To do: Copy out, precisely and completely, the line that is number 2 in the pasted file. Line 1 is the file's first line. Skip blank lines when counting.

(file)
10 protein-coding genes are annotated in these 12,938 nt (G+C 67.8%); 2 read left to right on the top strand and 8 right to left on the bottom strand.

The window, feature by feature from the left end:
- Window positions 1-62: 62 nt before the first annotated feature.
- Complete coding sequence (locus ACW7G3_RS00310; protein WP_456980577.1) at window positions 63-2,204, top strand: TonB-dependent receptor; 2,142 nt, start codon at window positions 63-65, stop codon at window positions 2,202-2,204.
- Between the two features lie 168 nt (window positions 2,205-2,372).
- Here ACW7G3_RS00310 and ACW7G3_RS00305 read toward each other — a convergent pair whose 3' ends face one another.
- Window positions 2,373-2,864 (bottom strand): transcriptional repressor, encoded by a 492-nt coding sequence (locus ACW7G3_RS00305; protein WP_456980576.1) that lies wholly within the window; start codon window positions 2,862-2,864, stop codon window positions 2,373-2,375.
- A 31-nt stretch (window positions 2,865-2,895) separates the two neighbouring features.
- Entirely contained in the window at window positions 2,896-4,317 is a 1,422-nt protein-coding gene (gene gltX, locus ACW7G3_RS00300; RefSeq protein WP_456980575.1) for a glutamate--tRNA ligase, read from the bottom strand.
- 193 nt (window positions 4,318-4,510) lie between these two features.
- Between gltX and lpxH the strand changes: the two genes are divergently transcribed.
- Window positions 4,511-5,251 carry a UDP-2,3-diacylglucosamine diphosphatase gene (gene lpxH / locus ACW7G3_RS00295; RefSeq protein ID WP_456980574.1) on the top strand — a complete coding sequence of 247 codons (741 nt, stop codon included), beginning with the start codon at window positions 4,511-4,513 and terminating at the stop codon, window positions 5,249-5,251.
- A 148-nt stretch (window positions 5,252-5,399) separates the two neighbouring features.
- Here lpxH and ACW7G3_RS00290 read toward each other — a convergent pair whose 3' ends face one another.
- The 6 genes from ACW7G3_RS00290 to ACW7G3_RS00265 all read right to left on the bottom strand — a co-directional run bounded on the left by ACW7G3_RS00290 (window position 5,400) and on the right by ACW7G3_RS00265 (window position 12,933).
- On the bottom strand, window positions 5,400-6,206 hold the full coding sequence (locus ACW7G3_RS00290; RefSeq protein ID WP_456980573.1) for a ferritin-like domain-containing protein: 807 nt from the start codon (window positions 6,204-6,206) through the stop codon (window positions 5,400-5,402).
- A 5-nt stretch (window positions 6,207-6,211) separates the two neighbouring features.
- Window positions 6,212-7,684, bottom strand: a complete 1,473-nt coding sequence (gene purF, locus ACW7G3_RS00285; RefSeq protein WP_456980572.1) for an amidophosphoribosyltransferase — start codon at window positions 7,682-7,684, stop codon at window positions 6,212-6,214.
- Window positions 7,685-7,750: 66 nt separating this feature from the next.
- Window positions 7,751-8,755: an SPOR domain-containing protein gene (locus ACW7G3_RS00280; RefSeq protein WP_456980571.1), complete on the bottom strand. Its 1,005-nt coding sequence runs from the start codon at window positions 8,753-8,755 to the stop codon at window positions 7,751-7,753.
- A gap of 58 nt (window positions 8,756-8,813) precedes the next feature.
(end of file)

The window, feature by feature from the left end: